Ellen DeGeneres will end her daytime talk show in 2022

Ellen DeGeneres has announced she is ending her longtime talk show in 2022.

The comedian and host told Hollywood journalist that “The Ellen DeGeneres Show” will end after its upcoming 19th season.

DeGeneres informed her staff this week of the decision and was also expected to discuss the news with her predecessor Oprah Winfrey during the show’s May 13 episode, according to the outlet.

“When you’re a creative person, you constantly need to be challenged — and as great as this show is, and as fun as it is, it just isn’t challenging anymore,” DeGeneres told the Hollywood Reporter.

The show, which first aired in 2003, has won dozens of awards, including more than 60 Daytime Emmy Awards. She filmed over 3,000 episodes and chatted with thousands of celebrity guests and celebrities during her run.

DeGeneres revealed that the decision to end the show was something she had struggled with for years. His wife, Portia de Rossi, had in the past encouraged her to leave the show with such a hectic filming schedule, while her brother and Warner Bros. executives. had urged her to continue, as shared in a 2018 profile by the New York Times.

Ellen DeGeneres attends the 77th Annual Golden Globe Awards at the Beverly Hilton Hotel on January 5, 2020 in Beverly Hills, California. (Photo by Axelle/Bauer-Griffin/FilmMagic)

Last summer, she faced allegations of a toxic work environment in a Buzzfeed News report. Three of the producers of the show are gone amid allegations of a dysfunctional workplace that harbored misconduct, including sexual misconduct and racially insensitive remarks.

DeGeneres used the show’s 18th season opening monologue to respond to the allegations, apologizing for things “that should never have happened.”

“I know I’m in a position of privilege and power and I realize that with that comes responsibility, and I take responsibility for what happens on my show,” she told AFP. era.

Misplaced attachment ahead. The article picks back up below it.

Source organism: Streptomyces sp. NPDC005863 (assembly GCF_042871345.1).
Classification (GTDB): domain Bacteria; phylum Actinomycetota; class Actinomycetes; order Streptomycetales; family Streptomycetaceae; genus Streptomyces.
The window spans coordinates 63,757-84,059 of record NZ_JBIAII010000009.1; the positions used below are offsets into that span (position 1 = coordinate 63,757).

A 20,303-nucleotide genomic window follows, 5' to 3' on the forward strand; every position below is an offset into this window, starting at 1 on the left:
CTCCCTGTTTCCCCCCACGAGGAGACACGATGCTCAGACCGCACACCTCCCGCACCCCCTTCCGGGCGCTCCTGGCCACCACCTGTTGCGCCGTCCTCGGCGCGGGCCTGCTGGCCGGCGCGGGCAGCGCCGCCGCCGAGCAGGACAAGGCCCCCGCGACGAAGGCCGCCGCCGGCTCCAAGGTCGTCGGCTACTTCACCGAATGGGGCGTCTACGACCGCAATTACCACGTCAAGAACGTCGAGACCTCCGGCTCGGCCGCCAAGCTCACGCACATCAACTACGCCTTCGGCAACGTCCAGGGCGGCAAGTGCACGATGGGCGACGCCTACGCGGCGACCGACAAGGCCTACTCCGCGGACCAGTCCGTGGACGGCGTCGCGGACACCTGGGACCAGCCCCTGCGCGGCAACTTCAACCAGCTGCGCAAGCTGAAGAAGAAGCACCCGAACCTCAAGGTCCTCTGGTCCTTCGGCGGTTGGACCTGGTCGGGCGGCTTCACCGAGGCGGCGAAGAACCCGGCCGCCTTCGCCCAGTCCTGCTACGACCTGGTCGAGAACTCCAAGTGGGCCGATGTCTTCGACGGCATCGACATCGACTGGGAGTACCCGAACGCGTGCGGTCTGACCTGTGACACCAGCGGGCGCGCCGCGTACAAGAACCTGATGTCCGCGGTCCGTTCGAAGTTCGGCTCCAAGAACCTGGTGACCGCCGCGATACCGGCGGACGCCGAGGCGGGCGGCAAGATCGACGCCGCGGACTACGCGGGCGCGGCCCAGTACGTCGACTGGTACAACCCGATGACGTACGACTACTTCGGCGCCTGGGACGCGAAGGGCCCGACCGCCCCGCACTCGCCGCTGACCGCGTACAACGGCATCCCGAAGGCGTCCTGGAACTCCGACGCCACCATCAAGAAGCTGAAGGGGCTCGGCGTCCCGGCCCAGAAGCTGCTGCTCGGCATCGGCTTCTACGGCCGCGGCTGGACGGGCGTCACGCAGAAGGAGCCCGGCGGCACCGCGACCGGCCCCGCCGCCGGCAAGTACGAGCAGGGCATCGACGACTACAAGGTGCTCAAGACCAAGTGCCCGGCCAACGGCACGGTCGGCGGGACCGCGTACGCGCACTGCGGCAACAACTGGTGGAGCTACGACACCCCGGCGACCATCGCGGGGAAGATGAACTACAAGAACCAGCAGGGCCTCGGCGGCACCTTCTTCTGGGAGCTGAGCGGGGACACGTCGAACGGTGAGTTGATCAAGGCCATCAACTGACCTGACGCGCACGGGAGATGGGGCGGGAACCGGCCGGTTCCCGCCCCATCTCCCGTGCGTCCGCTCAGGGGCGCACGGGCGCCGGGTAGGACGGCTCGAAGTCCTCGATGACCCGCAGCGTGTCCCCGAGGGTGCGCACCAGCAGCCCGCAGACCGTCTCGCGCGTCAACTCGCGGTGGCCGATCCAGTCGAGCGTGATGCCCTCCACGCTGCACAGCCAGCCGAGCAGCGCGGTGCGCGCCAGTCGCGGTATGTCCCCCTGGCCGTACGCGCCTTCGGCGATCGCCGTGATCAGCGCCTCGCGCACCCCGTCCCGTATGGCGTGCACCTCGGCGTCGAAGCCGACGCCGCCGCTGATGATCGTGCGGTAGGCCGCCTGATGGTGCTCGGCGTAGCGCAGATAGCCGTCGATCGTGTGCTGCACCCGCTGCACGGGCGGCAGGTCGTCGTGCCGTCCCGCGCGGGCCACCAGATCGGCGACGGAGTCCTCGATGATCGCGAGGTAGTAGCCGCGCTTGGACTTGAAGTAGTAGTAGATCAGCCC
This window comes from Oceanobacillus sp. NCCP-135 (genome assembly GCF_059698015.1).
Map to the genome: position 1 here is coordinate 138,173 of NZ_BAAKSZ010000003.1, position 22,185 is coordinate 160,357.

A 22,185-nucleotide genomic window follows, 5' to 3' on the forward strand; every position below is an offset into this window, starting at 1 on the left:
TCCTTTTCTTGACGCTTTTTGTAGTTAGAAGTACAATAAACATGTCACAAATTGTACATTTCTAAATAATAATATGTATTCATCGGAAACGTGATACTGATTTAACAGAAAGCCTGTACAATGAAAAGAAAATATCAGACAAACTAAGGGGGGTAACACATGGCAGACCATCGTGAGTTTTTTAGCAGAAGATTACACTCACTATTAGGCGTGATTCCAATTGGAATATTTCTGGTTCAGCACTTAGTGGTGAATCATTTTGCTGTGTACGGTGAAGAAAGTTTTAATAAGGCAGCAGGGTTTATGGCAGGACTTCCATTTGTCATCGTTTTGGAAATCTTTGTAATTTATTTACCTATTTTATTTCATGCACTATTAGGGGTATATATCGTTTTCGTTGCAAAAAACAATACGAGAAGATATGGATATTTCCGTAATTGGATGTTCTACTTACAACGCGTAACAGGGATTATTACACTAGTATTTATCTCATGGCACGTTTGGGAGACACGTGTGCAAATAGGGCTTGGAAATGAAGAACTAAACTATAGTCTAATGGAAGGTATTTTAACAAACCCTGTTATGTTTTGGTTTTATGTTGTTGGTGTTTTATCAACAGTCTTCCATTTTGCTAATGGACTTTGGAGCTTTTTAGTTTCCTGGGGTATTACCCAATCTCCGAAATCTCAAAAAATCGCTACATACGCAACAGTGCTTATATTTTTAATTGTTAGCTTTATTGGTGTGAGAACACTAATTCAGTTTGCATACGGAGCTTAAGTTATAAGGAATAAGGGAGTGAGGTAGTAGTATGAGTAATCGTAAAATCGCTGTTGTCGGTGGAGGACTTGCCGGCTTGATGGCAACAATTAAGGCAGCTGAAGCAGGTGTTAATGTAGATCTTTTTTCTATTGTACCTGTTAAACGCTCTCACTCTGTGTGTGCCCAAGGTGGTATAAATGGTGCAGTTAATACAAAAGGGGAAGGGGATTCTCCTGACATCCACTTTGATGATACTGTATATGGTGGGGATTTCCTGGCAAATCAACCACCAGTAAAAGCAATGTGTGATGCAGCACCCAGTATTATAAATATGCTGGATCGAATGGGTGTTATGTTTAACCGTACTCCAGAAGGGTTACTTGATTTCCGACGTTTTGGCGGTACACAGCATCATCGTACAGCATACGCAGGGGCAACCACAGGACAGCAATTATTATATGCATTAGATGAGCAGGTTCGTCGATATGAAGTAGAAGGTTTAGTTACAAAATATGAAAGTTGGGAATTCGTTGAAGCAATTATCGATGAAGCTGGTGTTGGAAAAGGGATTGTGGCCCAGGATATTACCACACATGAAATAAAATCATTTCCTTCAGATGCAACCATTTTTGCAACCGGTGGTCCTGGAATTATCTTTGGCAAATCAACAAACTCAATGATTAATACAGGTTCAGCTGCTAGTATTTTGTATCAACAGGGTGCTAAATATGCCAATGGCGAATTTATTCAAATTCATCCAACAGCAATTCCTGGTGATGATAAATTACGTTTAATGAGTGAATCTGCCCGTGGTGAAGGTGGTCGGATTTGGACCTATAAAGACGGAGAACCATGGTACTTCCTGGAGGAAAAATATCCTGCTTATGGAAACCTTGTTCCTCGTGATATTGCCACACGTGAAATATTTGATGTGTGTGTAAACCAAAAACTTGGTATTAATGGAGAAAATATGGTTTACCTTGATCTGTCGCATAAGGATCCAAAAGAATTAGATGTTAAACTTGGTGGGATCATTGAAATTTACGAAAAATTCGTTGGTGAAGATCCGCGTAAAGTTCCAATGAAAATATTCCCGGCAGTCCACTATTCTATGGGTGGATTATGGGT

“We’ve had a lot of conversations over the past few weeks about the show, our workplace and what we want for the future,” she continued. “We have made the necessary changes and today we are starting a new chapter.”

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Before her talk show success, DeGeneres made history in 1997 with a “Yep, I’m Gay” headline on the cover of Time magazine and the same statement on her sitcom, “Ellen.” She was network television’s first prime-time star to come out, capturing the hearts of gay and straight fans amid a whirlwind of hate mail, death threats and, ultimately, dark times at home. screen and off.

Years later, DeGeneres said the decision to come out was because she was done lying and hiding.

“It’s become more important to me than my career,” she told The Associated Press in 2017. “I suddenly said, ‘Why am I, you know, ashamed of who I am just? to succeed and be famous in the eyes of society?’ “

The episode was watched by approximately 44 million viewers. He won an Emmy for Writing, a Peabody for Landmark in Broadcasting, and numerous other accolades. But the following season took a ratings hit, criticized by some as unfunny and “too gay”. Sponsors fled and the sitcom was cancelled.

DeGeneres said she then went into a “hole,” a deep depression, where she was out of work for more than three years.

But she eventually made a dramatic comeback, hosting the hit daytime talk show and providing the voice of Dory in the hit 2003 animated film “Finding Nemo” and the 2016 spin-off “Finding Dory.” .

Former President Barack Obama also awarded him the nation’s highest civilian honor, the Medal of Freedom, in 2016.

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This story was reported from Cincinnati. The Associated Press contributed.

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